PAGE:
Optimization of Small Molecules That Sensitize HIV‑1 Infected Cells to Antibody-Dependent Cellular Cytotoxicity
journal contributionposted on 18.11.2019 by Melissa C. Grenier, Shilei Ding, Dani Vézina, Jean-Philippe Chapleau, William D. Tolbert, Rebekah Sherburn, Arne Schön, Sambasivarao Somisetti, Cameron F. Abrams, Marzena Pazgier, Andrés Finzi, Amos B. Smith
Any type of content formally published in an academic journal, usually following a peer-review process.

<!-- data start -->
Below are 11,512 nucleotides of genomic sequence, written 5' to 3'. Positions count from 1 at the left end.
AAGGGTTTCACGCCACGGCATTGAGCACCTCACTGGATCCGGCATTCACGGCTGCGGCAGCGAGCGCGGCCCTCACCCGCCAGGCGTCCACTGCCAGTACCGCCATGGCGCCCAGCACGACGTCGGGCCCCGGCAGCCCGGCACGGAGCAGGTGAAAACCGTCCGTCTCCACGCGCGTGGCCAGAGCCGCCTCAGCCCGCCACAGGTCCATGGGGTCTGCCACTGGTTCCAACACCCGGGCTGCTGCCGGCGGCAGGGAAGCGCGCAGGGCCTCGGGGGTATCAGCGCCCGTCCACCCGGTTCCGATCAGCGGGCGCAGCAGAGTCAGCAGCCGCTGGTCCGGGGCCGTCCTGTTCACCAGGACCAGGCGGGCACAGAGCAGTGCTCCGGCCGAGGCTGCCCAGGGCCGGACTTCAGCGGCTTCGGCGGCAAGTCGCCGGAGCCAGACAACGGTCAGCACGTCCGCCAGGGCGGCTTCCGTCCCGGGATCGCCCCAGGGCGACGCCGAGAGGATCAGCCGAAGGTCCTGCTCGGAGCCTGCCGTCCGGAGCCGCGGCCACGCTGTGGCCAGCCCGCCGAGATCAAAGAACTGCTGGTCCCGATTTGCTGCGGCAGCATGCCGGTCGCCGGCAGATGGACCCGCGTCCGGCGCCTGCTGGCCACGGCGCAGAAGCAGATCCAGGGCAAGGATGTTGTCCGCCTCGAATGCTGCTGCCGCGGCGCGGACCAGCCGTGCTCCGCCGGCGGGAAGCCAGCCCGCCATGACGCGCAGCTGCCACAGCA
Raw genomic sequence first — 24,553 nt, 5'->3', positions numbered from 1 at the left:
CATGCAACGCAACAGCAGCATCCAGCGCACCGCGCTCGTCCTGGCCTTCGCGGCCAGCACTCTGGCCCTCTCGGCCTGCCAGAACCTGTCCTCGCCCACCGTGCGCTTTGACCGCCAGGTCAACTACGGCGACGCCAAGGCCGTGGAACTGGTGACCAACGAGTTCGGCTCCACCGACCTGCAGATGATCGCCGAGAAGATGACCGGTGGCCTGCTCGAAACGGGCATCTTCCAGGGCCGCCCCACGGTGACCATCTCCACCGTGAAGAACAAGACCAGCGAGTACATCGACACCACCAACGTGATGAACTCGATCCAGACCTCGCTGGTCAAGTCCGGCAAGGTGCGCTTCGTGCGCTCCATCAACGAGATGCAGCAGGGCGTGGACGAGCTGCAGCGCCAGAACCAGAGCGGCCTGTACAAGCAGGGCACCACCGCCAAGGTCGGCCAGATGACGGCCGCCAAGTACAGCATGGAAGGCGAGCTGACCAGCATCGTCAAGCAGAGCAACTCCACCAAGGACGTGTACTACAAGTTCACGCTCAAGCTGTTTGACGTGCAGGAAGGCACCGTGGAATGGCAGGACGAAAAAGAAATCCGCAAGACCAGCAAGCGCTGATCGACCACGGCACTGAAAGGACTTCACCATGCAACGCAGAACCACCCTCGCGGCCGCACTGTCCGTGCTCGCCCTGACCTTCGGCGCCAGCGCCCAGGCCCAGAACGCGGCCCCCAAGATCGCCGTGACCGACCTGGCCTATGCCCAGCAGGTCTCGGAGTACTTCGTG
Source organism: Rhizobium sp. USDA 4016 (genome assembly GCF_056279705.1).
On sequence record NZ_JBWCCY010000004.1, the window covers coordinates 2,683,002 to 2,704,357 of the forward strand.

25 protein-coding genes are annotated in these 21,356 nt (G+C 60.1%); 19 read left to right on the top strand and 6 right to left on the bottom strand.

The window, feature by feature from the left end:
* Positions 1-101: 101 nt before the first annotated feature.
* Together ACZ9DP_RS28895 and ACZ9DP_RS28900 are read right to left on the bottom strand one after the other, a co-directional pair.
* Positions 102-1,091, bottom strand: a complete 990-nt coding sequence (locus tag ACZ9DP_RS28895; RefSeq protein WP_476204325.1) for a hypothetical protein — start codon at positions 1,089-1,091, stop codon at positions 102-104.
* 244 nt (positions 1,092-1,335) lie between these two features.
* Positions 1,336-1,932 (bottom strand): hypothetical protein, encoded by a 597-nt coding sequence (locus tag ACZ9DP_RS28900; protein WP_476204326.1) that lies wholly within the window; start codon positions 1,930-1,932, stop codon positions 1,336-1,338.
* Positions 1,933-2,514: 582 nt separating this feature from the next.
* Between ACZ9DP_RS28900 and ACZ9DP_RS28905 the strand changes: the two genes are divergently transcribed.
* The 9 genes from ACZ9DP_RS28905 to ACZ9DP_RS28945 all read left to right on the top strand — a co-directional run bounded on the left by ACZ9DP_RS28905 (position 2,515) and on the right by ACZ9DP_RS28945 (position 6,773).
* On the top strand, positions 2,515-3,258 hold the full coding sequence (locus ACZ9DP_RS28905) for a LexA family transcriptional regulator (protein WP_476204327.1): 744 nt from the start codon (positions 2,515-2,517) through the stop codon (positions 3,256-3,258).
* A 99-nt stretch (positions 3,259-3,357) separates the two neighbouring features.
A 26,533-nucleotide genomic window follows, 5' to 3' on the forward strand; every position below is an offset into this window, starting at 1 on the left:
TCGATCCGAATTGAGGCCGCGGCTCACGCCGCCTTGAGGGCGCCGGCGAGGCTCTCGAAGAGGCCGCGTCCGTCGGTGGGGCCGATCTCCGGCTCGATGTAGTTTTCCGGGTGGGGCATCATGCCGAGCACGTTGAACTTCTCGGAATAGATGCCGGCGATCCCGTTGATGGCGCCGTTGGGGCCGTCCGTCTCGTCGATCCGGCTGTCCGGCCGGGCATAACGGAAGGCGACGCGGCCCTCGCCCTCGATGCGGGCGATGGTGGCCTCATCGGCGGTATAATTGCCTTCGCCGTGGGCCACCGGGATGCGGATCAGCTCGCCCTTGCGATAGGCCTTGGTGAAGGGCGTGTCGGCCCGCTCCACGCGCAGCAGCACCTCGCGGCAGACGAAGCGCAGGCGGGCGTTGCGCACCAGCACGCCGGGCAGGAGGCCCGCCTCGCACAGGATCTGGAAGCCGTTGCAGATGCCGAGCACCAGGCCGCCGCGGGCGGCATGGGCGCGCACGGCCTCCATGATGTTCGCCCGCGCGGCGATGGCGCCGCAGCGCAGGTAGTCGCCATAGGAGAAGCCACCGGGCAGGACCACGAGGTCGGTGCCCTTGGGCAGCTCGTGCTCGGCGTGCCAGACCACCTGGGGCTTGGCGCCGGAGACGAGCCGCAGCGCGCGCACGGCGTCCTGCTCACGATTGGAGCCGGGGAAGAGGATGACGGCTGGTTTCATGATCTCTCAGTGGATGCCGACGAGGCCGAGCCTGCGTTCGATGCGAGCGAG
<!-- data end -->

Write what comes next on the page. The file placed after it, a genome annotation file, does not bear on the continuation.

With approximately 37 million people living with HIV worldwide and an estimated 2 million new infections reported each year, the need to derive novel strategies aimed at eradicating HIV-1 infection remains a critical worldwide challenge. One potential strategy would involve eliminating infected cells via antibody-dependent cellular cytotoxicity (ADCC). HIV-1 has evolved sophisticated mechanisms to conceal epitopes located in its envelope glycoprotein (Env) that are recognized by ADCC-mediating antibodies present in sera from HIV-1 infected individuals. Our aim is to circumvent this evasion via the development of small molecules that expose relevant anti-Env epitopes and sensitize HIV-1 infected cells to ADCC. Rapid elaboration of an initial screening hit using parallel synthesis and structure-based optimization has led to the development of potent small molecules that elicit this humoral response. Efforts to increase the ADCC activity of this class of small molecules with the aim of increasing their therapeutic potential was based on our recent cocrystal structures with gp120 core.